• I took elderberry syrup during my pregnancy and did not get sick once! It’s fantastic in my opinion.

      One word of warning though. I bought some elderberry syrups at the store that had other herbs mixed in, like horehound, which is NOT safe to use during pregnancy. I ended up giving it to my kids when they were sick. So be sure to read labels if you buy the syrup ready made.

      The pure elderberry syrup tastes better too. I like to mix it in with warm herbal tea or applesauce.

  6. We keep our home made syrup in the freezer. The honey keeps it from getting hard and it is yummy slushy.

  7. Steph… Yes, safe for Pregnancy, nursing & babies…
    http://nursingbydesign.livejournal.com/53375.html

    :)

  8. How did you know I needed this RIGHT NOW? I’m the last person in my family of 5 to come down with this gross cold/flu thing. I’m new to herbs – eager to learn…. thank you for sharing.

    Now…I just need to find some elderberries – quick. Sounds like a good Saturday activity for my husband :)

    Hopeing to feel better fast,
    Kate

    • Oh, sorry you’re sick! I wrote this because I had just been sick earlier in the month, and was reminded how much I needed it! Glad this is helpful for you- I hope you can get those elderberries quickly!

      • Thank you :)
        I’m feeling pretty yucky now. Found some elderberry extract – and some tea with elderberry in it.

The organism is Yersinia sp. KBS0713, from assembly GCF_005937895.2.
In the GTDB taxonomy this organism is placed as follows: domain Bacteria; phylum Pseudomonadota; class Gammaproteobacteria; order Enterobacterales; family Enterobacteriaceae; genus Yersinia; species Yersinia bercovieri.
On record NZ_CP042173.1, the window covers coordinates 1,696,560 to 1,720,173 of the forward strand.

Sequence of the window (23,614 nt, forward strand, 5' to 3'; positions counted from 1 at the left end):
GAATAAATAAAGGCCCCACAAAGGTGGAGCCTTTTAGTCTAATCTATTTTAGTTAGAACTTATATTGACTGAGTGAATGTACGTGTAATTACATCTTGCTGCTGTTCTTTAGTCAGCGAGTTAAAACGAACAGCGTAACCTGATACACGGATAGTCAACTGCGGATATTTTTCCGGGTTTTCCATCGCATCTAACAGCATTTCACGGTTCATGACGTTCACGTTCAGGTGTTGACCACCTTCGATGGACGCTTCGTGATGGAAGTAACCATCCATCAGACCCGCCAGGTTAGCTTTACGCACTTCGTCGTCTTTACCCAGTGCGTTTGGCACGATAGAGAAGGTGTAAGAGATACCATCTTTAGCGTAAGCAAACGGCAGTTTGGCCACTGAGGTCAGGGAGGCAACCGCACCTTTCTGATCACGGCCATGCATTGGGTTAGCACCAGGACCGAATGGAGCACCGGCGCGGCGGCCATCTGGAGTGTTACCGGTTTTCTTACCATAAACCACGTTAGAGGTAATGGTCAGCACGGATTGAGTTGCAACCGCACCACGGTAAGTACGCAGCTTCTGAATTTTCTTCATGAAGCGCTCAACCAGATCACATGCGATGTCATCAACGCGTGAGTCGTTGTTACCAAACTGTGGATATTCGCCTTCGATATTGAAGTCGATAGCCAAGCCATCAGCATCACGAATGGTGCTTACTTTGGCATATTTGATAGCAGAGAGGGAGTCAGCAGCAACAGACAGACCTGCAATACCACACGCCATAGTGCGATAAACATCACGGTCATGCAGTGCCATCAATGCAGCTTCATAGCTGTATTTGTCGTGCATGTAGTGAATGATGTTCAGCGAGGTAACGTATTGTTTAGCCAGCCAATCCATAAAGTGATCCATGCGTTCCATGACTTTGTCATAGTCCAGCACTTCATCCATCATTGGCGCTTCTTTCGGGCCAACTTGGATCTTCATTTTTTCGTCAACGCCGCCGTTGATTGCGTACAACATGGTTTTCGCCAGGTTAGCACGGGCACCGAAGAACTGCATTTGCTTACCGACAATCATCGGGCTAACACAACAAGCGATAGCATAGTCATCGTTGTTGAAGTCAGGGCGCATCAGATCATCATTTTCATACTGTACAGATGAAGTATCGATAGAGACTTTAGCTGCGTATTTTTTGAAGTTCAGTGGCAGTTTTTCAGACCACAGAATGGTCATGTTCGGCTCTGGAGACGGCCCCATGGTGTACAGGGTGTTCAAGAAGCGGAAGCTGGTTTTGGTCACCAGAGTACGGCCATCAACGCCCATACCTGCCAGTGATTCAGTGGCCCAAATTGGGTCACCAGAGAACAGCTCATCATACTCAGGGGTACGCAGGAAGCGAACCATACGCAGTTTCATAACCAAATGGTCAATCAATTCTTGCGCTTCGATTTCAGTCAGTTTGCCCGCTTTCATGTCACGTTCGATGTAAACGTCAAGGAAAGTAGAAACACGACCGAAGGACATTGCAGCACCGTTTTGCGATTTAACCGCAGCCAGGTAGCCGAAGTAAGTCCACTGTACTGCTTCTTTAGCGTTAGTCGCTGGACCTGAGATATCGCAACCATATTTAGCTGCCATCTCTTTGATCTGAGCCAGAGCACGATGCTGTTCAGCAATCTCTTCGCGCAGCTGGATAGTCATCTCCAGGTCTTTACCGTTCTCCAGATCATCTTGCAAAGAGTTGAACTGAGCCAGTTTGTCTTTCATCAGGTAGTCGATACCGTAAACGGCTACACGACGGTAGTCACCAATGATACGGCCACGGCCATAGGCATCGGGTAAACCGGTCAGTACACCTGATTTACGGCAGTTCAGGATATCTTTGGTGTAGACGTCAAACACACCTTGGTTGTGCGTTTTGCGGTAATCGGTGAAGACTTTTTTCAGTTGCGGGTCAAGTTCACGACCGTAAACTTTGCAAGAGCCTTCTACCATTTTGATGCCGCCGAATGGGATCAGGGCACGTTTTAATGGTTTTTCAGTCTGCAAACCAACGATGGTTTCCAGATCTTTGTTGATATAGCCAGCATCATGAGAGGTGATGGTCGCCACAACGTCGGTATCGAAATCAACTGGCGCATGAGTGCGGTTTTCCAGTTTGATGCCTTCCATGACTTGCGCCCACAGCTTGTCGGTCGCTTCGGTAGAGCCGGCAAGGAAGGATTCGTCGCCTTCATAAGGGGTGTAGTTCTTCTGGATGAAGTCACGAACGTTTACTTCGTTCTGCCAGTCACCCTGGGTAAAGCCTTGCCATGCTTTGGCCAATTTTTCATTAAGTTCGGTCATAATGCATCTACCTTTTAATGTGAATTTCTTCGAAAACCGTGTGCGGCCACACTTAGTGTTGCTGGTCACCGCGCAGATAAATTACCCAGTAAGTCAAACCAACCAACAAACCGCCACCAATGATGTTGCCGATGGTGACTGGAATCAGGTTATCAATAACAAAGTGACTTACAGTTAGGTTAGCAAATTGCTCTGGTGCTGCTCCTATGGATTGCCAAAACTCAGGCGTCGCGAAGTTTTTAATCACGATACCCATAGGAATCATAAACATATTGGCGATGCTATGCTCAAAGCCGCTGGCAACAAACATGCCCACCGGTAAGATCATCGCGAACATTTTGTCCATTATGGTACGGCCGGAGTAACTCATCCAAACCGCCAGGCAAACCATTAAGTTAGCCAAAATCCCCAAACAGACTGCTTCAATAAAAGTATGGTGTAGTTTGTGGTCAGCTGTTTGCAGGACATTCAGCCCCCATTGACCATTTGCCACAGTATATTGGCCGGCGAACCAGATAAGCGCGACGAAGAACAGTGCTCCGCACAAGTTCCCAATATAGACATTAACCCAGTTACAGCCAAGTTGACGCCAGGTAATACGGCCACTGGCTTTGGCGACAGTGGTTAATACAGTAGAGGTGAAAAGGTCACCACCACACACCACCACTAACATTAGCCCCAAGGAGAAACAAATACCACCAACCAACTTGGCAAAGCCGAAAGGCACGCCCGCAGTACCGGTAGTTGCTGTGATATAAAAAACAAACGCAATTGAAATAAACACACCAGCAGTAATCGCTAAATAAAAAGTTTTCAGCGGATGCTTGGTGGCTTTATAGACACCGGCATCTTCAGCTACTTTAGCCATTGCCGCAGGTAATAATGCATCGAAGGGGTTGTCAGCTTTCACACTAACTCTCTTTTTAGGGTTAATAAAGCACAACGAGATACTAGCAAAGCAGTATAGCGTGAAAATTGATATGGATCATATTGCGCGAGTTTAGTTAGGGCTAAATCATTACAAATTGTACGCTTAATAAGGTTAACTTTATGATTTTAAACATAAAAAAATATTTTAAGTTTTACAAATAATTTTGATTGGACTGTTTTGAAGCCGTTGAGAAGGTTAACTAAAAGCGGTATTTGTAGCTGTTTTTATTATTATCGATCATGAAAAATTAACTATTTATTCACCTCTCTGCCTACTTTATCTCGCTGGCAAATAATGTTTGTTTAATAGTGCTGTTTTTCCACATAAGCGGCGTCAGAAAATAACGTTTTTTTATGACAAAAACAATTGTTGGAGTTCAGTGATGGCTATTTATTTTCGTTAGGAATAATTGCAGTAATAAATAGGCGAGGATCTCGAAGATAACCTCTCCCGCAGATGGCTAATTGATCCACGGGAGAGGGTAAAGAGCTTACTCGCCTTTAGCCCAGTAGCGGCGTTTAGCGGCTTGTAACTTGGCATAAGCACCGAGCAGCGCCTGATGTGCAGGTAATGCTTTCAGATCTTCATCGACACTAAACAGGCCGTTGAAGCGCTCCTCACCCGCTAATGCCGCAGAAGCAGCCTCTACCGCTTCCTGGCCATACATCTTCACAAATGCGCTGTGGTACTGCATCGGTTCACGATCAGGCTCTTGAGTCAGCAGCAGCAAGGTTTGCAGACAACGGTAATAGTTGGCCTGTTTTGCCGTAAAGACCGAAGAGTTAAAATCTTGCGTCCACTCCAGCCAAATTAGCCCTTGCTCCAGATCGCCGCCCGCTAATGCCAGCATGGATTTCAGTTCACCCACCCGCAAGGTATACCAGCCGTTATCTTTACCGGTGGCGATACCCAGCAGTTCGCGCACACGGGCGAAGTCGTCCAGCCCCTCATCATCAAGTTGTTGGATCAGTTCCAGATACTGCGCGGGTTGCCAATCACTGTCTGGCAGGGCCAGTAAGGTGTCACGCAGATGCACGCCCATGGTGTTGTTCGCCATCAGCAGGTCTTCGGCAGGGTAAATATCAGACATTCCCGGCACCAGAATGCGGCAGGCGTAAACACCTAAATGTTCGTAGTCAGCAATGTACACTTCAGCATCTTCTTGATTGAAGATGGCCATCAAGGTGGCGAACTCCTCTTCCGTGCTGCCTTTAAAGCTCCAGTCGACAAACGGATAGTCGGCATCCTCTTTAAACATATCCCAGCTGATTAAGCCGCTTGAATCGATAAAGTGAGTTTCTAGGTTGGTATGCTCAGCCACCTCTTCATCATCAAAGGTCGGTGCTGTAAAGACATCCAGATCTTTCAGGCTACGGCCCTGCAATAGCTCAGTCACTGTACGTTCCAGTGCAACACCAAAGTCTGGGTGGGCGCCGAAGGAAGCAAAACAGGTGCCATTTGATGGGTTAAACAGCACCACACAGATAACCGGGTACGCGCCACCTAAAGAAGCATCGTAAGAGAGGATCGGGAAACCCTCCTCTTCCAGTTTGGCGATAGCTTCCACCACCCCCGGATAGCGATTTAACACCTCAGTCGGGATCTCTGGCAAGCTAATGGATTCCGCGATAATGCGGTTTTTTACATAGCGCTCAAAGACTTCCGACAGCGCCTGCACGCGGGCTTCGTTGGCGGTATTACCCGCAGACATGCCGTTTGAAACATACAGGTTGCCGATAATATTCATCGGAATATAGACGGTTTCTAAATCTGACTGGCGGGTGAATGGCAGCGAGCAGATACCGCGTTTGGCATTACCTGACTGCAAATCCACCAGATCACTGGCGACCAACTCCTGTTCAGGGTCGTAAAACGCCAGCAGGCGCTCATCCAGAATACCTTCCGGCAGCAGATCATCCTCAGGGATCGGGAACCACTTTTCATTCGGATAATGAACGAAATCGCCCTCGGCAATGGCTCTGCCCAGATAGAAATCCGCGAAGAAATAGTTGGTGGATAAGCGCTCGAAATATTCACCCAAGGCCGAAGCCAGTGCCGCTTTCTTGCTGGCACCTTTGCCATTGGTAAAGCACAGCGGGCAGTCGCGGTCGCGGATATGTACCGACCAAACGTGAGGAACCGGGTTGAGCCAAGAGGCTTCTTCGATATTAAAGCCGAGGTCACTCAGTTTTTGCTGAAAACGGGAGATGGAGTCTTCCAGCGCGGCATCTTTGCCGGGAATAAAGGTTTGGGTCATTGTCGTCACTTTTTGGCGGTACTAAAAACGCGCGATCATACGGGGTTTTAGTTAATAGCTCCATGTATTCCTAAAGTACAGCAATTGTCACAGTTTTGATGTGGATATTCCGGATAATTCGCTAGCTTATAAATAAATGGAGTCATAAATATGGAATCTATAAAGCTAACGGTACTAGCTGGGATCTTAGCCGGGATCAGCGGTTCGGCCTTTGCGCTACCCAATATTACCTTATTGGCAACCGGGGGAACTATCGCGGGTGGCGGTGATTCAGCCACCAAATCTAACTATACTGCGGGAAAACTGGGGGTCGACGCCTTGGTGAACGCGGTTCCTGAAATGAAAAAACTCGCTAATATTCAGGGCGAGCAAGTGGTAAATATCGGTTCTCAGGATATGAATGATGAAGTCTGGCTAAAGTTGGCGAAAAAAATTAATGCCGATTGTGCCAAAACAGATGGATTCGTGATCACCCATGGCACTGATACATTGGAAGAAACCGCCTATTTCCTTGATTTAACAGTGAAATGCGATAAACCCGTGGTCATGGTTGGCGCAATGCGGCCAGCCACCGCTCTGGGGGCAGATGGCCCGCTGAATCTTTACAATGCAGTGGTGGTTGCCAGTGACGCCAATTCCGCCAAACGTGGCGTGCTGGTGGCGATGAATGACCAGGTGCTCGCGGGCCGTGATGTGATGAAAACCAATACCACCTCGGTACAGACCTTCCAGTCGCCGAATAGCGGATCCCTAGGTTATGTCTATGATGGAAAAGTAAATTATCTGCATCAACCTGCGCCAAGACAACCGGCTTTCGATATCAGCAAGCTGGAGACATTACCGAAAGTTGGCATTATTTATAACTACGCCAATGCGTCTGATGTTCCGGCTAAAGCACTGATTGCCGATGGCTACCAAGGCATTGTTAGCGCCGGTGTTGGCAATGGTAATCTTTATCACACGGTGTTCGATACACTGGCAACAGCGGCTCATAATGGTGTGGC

Please God – make it help!

  9. bruce smith says:

    great Article on Elder berries!! I’m getting some this year and trying out these Ideas!!

  10. Thank you for posting, so excited to learn more about Elderberries. What about taking it in capsule form from the health food store? (Sorry if its a silly question….I’m a newbie)

  11. BEst psot so nice great!

  12. Nice to be here and see your post! Thank you for sharing so much!

  13. I have made a few glycerin tinctures and they have started to grow mold about one month after making them. DO you have any insight as to why? We live in Asia so it is very humid and I haven’t found a source for 100% glycerin so I use 80% pure. But I store them in a sealed glass container in the cupboard. If I put them in the fridge do you think that would help or just stick with vodka?

  14. I make an elderberry syrup with local honey regularly. My husband has allergy related asthma and wheezes quite a bit at night. 1 tablespoon before bed seems to do the trick. Would love to know how you prepared your lozenges. Would you be willing to share the how toos of this? Thanks

  15. I have the flu and need to know if taking capsules from Health Food Store the same as syrup. They are out of syrup and tea

  16. John Bonifant says:

    Are other parts of elderberry besides the berry edible or of medicinal use? Roots, leaves, flowers, stems, seeds inside the berry?